Enigma is an apt name for one of the most infuriating pieces of hi-fi we've ever tested. This Audio Analogue system's control system takes an age to process almost any command. Not only that, but the front fascia buttons are poorly positioned and labelled, making it all too easy to turn off the Enigma when all you're trying to do is open the rather clunky CD drawer.
If you do accidentally turn off the unit, it takes forever to start up again, because the valve (yes, really – you can see it through the fascia window) takes an age to warm up. If that wasn't enough, the display is too small to read from any significant distance, and the remote handset looks more suited to a £30 supermarket DVD player.
Infuirating to use, but sonically superbIf so much is wrong with this system, why does it get still five stars? The answer is simple: it sounds fabulous. Better than its main rival, the multiple Award-winning Arcam Solo? Yes, clearly. The Enigma resolves more detail than just about any price rival, and presents it in a more coherent manner.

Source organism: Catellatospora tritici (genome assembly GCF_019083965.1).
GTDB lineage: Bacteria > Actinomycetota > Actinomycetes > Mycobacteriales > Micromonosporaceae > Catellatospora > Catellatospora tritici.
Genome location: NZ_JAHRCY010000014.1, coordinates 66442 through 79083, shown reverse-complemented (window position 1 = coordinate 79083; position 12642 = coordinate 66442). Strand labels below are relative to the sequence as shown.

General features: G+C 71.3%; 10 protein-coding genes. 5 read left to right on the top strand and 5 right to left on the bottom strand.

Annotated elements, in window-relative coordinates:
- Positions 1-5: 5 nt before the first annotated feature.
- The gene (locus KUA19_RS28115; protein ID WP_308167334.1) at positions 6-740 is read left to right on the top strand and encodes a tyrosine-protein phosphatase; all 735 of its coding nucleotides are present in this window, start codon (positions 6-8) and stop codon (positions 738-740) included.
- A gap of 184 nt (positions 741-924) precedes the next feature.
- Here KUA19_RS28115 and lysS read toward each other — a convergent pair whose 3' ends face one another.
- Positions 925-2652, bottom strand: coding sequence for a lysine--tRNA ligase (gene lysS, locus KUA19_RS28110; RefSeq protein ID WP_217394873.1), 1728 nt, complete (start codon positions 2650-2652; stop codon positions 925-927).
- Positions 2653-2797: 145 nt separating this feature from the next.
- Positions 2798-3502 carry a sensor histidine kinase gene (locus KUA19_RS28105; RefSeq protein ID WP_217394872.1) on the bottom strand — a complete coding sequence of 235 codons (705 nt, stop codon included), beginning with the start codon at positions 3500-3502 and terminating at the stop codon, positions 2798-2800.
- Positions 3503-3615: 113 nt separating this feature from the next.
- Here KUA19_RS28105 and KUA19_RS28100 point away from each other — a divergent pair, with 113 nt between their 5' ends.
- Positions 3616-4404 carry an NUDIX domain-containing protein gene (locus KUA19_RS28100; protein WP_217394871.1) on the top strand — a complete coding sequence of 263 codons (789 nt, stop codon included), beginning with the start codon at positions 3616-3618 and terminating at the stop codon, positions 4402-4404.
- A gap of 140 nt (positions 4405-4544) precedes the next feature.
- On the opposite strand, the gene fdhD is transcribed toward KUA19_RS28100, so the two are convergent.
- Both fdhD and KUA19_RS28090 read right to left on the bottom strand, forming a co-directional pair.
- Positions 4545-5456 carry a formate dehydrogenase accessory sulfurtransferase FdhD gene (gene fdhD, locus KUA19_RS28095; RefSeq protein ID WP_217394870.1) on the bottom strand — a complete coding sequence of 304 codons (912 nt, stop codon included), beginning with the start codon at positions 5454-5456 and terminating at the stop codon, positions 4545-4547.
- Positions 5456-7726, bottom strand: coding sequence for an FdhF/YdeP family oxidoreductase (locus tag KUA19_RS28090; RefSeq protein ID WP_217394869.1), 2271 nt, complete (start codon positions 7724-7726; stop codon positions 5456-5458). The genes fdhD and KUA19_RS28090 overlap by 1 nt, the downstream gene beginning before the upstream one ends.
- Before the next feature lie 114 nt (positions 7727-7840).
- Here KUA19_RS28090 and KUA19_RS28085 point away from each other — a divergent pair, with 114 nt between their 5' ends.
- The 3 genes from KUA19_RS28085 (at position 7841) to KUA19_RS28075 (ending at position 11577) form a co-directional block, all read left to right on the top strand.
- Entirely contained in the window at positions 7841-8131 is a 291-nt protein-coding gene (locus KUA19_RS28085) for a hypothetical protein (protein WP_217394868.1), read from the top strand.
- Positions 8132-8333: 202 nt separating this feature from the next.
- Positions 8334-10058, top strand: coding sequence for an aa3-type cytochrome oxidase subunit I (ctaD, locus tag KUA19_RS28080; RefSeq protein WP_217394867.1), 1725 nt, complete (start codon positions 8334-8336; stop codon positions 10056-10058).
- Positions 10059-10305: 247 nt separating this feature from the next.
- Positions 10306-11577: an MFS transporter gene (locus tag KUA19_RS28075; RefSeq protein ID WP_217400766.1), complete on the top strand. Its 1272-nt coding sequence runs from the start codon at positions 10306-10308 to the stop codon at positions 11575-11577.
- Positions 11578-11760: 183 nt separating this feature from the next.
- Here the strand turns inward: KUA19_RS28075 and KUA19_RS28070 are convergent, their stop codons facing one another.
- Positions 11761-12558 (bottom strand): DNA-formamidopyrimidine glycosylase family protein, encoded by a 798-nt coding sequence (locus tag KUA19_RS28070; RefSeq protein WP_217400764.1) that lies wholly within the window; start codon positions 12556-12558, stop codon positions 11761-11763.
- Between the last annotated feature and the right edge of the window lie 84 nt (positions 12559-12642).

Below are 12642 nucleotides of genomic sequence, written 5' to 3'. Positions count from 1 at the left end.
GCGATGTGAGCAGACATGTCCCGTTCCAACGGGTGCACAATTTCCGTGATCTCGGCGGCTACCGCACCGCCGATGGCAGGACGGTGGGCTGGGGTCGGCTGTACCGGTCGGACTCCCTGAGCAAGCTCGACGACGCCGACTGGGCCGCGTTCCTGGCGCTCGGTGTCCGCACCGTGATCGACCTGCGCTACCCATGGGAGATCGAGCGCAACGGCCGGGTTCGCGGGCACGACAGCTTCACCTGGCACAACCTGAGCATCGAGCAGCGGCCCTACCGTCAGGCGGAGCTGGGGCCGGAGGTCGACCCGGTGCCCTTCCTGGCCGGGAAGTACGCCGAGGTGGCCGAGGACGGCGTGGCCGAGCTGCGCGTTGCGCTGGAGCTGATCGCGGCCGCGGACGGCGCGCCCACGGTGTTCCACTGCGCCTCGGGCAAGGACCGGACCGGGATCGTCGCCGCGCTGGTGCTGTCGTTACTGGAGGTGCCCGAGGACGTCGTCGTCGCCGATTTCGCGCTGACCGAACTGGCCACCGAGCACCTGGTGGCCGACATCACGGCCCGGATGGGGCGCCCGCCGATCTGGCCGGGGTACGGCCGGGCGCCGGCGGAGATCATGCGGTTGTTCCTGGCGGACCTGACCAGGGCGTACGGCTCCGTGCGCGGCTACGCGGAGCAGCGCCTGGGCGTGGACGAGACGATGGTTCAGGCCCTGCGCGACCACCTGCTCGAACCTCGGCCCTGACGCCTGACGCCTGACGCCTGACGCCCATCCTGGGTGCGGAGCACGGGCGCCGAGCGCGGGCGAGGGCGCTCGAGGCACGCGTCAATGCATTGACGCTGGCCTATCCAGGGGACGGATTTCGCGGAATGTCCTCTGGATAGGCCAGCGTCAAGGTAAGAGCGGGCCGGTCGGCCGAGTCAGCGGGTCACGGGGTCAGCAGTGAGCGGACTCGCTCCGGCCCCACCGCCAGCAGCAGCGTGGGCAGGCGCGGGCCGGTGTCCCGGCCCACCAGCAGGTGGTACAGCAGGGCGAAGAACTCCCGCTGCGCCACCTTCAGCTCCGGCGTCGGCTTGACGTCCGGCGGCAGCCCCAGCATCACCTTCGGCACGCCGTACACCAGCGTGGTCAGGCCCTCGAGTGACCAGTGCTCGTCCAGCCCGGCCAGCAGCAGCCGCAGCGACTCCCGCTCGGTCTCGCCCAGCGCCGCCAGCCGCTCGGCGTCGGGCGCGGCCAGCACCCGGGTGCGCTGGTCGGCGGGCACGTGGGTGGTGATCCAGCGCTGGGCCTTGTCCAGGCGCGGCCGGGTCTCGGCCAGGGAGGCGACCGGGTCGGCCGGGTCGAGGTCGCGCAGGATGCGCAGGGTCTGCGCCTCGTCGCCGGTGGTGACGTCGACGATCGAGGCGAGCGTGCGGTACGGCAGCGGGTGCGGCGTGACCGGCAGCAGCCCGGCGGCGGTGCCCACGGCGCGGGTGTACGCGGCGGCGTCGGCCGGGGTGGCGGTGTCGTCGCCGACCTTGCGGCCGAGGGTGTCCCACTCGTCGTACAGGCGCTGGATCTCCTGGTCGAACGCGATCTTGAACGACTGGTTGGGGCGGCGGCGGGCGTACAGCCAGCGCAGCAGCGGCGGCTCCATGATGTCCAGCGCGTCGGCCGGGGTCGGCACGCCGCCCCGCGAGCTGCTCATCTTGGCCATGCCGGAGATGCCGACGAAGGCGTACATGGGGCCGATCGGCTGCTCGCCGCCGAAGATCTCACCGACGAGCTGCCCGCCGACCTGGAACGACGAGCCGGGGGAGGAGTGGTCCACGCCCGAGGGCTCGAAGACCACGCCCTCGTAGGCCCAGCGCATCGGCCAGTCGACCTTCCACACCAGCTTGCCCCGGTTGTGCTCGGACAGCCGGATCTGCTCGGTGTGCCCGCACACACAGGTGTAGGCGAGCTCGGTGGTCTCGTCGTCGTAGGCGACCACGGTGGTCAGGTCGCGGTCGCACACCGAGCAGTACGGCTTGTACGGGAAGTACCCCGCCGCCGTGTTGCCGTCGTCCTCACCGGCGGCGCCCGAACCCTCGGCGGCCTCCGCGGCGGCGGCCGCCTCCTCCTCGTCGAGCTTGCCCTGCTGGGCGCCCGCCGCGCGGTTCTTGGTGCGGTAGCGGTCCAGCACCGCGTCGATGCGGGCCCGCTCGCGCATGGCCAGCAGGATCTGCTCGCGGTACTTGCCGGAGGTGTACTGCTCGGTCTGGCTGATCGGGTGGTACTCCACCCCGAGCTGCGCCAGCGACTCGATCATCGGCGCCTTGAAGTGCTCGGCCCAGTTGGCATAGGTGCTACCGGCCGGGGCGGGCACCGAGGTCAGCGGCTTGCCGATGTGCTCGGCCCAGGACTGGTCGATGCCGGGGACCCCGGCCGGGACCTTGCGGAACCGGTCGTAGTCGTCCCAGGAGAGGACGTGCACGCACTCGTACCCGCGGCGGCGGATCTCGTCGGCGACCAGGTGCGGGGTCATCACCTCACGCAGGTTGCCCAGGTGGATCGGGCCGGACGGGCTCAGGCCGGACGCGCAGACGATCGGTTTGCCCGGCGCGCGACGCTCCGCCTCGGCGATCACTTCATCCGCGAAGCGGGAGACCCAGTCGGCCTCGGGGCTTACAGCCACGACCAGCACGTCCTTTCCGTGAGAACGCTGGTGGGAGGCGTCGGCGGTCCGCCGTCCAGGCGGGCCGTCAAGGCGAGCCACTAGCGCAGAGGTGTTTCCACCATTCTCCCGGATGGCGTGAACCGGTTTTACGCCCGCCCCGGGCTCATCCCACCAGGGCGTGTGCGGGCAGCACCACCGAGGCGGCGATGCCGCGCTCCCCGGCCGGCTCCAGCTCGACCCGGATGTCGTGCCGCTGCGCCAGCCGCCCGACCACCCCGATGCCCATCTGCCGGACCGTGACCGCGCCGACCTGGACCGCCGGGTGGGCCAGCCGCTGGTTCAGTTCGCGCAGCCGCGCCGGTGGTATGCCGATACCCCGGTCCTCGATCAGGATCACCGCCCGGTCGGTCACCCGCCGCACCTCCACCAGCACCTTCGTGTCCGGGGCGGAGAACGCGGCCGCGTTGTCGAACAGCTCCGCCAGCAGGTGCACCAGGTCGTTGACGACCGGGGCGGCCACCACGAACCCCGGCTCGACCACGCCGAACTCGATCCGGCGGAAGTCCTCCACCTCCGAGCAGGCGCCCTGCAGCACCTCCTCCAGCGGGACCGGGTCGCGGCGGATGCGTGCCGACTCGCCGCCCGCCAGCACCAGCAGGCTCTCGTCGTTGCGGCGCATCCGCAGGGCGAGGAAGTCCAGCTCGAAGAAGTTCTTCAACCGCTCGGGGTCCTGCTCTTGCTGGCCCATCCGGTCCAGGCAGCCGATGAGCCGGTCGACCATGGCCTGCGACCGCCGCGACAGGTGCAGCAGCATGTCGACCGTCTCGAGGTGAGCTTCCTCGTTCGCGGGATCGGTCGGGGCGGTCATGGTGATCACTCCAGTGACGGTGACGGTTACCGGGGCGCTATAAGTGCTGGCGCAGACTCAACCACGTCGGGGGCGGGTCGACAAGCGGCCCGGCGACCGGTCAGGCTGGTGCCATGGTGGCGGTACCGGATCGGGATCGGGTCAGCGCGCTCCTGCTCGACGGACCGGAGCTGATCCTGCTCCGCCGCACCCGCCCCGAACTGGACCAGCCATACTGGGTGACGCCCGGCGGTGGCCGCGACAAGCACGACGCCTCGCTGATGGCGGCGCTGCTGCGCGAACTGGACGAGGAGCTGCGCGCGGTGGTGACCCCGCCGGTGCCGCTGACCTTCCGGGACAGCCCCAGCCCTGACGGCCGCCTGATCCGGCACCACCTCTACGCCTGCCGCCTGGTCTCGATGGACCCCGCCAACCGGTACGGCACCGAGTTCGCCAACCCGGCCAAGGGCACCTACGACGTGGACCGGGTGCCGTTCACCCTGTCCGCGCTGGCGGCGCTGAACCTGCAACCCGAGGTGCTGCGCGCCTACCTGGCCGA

Play Prince's Best of… set and this little unit will pound out the beats like they're going out of fashion. Its timing is as crisp as a fresh packet of Walkers, and it'll track fast-moving rhythms with an immensely satisfying enthusiasm.
Switch genres, to something like Ennio Morricone's The Good, the Bad and the Ugly, and the Audio Analogue responds with a large, expansive soundstage and strong dynamics and drive. Radio is FM and MW only, and decent as these are – fairly low noise and good insight with both bands – the DAB option is missed.
More after the break
So there you go: despite its price advantage over its Arcam Solo rival, Audio Analogue's Enigma is just too frustrating to better it. We sincerely hope there's a Mk2 soon: it wouldn't take much to make this an absolutely stonking system.